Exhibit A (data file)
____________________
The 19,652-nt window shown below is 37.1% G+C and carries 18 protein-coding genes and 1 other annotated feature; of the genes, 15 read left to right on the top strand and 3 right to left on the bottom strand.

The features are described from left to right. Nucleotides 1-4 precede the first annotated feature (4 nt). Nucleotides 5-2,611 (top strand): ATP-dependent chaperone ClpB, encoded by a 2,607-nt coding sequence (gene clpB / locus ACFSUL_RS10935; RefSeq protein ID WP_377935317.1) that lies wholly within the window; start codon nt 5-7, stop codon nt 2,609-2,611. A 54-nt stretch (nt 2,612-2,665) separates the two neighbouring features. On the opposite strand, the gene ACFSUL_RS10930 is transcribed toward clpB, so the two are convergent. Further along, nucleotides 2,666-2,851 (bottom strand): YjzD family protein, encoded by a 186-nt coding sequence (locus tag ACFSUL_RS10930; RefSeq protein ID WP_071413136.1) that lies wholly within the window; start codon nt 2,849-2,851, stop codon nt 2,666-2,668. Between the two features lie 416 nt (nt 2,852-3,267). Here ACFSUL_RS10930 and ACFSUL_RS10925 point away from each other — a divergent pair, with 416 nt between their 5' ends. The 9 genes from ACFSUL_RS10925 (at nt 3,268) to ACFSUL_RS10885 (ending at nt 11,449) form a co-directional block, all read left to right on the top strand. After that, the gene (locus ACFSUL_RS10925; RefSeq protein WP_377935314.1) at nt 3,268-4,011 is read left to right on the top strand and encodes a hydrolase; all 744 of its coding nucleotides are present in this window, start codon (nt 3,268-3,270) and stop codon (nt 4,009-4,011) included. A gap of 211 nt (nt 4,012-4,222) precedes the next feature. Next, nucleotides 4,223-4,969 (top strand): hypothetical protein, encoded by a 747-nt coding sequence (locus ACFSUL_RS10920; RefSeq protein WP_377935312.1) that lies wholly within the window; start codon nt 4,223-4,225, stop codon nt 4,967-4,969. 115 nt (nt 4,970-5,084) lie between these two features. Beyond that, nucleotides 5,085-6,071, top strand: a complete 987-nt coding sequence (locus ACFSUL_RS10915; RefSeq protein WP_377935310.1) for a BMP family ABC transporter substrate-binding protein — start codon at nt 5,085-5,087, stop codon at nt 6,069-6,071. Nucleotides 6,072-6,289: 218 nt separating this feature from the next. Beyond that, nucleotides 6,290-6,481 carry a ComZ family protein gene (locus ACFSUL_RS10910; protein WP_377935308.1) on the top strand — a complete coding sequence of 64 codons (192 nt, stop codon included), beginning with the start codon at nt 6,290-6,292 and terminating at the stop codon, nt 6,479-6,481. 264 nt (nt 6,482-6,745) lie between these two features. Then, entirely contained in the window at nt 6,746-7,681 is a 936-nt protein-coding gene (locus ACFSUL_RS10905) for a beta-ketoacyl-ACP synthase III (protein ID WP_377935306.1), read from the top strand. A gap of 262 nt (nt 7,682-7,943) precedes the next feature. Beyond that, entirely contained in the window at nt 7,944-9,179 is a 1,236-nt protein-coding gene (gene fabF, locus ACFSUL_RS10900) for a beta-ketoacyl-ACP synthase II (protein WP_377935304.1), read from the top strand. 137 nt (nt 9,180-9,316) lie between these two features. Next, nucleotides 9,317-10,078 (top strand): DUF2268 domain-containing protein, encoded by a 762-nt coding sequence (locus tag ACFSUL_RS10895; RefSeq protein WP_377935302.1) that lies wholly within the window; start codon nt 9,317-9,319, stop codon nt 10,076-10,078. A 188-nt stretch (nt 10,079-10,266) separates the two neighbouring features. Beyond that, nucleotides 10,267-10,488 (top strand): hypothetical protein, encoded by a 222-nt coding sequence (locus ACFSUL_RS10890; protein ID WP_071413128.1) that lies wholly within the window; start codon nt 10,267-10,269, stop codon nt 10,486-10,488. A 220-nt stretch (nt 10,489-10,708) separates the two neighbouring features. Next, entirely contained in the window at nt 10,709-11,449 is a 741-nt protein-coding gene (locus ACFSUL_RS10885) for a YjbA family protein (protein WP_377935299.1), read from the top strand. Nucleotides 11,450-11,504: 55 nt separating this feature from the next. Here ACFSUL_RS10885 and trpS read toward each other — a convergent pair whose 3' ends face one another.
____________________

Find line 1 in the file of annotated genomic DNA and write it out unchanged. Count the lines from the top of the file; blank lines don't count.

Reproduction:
The 19,652-nt window shown below is 37.1% G+C and carries 18 protein-coding genes and 1 other annotated feature; of the genes, 15 read left to right on the top strand and 3 right to left on the bottom strand.